According to the data of ancient authors, various types of light and maneuverable ships of the Black Sea tribes of the Caucasus were known, united by the ancient tradition under the general term camara. G. Rawlinson believed that the vessels of the inhabitants of Transcaucasia and Anatolia described in Herodotus' History (Herod. I, 194) had a rather significant similarity with those boats that in his time communicated along the Tigris and Euphrates (Rawlinson, 1862).

Pisarevsky (1978), who devoted a small special article to the kamars, considered it possible to connect this term with the Indo-Iranian word hamarq ʽramʼ (Snisarenko, 1986). He substantiated his opinion by the fact that images of animals (sheep, horses) adorned the stems of ancient ships. In this regard, it is possible to point to the parallels in the Chechen language: ka ʽram-kochkarʼ, a derivative of it is coma//koma in the meaning of ʽbarashʼ.

According to ethnographic data, in the Chechen culture, the kochkar-ram symbolized courage, daring, and also purity, and therefore it was not uncommon to compare a young man with him (com: tskhya ka bu hyo!). There is an ornamental motif in the form of stuck-on stylized ram heads on ceramic vessels found in Chechnya dated back to the Early Bronze Age (Markovin, 1963; Munchaev, 1961). The ram is also widely known in Koban art (Volnaya, 2011).

However, we suppose that the striking similarity of the name camara with the name of the ancient people of the Cimmerians (Akkadian Gimirāia, other Greek Κιμμέριοι), who, according to Herodotus, inhabited the Northern Black Sea region and were driven out from there by the Scythians is of greater interest. In the Bible, the Cimmerians are known as the Japhetic people Homer (it is interesting that among the sons of Homer Ashkenaz//Ashkuza – Scythian is named). The Ossetian Nart epic mentions the Gumirs who preceded the Narts. In the Argun Gorge of Chechnya, there is the Gemara, an ethnoterritorial group. In the Trusovsky Gorge of Georgia, there are a river and the village of Gimaray (Geevsky, 1887). In the Georgian language, the word gmiri has been preserved in the meaning of “hero”, “giant.” All this is evidence of close contacts between the Caucasian peoples and the Cimmerians.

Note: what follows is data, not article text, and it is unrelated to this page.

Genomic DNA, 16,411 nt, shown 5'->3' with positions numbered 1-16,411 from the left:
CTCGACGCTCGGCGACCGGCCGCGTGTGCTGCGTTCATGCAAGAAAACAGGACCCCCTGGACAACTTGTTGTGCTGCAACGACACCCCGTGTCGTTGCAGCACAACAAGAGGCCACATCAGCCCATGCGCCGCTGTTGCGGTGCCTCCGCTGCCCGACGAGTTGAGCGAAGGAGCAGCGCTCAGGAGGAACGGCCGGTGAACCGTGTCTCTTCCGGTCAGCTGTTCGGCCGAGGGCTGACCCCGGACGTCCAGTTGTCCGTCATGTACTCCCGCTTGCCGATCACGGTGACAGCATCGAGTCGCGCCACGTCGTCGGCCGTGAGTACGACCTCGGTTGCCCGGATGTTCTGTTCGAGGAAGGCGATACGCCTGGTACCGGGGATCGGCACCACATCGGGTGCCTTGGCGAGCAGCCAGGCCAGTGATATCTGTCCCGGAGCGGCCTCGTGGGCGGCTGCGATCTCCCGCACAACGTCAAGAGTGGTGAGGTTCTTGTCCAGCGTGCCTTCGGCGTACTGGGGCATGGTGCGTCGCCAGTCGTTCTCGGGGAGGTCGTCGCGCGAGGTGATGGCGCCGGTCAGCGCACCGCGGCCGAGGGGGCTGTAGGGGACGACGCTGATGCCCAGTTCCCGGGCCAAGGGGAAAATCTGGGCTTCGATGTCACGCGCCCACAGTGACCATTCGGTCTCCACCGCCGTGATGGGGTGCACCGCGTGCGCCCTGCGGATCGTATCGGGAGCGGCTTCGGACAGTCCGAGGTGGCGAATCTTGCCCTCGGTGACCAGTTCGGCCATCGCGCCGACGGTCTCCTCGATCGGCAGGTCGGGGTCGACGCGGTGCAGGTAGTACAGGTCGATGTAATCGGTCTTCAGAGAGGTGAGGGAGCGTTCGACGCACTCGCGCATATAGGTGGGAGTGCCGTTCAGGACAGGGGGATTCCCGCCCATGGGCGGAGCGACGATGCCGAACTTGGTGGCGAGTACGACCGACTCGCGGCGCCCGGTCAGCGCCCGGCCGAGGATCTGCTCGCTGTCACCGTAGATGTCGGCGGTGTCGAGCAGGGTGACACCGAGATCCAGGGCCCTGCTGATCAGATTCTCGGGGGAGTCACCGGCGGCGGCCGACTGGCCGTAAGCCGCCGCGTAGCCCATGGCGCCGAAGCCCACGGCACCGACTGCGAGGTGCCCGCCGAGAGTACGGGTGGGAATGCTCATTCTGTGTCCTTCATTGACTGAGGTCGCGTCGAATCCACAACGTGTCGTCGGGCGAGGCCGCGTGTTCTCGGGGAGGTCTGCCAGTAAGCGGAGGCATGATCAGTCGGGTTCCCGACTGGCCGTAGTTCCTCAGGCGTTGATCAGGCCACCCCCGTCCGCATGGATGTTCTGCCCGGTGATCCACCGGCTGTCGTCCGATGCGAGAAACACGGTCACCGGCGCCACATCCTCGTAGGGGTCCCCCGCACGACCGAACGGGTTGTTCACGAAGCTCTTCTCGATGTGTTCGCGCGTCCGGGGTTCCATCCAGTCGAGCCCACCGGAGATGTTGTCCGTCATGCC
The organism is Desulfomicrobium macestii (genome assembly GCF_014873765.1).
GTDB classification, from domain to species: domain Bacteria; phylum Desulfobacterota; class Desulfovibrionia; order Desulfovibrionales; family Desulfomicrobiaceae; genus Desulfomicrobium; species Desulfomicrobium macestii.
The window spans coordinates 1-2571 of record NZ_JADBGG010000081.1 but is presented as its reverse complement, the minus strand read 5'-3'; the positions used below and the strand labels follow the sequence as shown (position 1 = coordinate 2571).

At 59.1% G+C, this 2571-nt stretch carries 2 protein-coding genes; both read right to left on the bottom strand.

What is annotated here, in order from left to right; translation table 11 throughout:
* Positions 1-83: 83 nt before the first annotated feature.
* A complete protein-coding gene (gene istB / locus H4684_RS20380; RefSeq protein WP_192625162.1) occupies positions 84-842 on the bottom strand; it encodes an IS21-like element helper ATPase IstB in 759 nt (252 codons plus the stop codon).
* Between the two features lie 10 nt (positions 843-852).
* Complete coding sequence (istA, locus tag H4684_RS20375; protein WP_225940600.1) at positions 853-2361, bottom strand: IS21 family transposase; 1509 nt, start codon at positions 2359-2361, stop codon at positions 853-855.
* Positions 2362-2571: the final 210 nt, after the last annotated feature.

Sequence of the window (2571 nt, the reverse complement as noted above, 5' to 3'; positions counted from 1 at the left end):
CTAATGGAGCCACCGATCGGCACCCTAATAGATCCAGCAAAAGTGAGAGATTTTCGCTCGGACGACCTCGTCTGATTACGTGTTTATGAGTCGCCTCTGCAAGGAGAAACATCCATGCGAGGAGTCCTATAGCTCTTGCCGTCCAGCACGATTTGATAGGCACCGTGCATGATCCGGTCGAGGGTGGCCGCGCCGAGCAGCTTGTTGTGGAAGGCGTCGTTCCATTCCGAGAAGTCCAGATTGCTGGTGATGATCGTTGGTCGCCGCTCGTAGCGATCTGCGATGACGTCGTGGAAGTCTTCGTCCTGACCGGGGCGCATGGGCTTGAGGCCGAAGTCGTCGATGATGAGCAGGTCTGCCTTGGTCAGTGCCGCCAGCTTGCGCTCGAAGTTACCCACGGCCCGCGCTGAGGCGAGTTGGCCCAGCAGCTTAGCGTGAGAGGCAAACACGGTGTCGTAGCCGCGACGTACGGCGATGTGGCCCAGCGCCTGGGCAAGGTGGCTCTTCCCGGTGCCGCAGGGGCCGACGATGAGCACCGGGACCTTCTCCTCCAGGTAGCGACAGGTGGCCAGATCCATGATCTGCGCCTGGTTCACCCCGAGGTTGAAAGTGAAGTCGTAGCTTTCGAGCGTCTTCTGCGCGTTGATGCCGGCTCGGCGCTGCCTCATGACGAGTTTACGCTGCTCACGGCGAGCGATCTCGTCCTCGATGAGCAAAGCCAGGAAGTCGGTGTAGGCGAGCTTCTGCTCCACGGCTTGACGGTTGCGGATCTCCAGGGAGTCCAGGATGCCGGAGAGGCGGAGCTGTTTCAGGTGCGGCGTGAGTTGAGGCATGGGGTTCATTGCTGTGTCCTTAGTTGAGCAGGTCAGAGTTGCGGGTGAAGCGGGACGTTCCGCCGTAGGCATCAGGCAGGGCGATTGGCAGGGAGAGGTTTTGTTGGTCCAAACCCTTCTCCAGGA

Different points of view were expressed regarding the ethno-linguistic affiliation of the Cimmerians, but the version about their Iranian origin is the most common. One of the alternative versions of the ethnogenesis of the Cimmerians is expressed in the late 1940s by Elnitsky (1949), according to which the Cimmerians were carriers of the Koban culture, widespread since the Late Bronze Age in the Central and North-Eastern Caucasus, whose representatives were still nameless. Another interesting opinion is the point of view of Chlenova (1971; 1972) about the Cimmerian origin of the monuments of the western version of the Koban culture, which she included in the so-called Cimmerian-Karasuk community of Eurasian cultures. One of the well-known modern researchers of the Cimmerian problem, Makhortykh (1998), localized the country of Gamir to the north of the Main Caucasian Rangeю

In addition to these written sources, there is direct archaeological evidence of the military campaigns of the late Cimmerians (who are now commonly associated with the carriers of the Novocherkassk complex) and their North Caucasian allies in Western Asia (Erlikh, 2007). In one of his later works, Dudarev (1999) believed that the Novocherkassk complex, which was a set of military accessories and horse harness, was formed in the beginning of the 8th century BC in the Koban cultural and historical region as a fusion of Koban, Western Asian and steppe components. The tribes of the Koban culture, as it is known, played an important role in the early stages of the ethnogenesis of the Chechen people (Kozenkova, 2001; Kozenkova, 2002).

The Cimmerians' campaigns in Asia Minor served as a kind of catalyst for the wide distribution of military items to the north of the Main Caucasian Range. In the North Caucasian antiquities of the 2nd half of VIII – the beginning of 7th century BC there are a number of Middle Eastern borrowings in the field of military affairs (helmets of the Assyrian and Urartian types, details of scaly shells, chariots similar in design to the Urartian ones, chest horse “pectorals”, bits of the Endzha-Konstantinovka type, characteristic details of horse harness) (Makhortykh, 2005).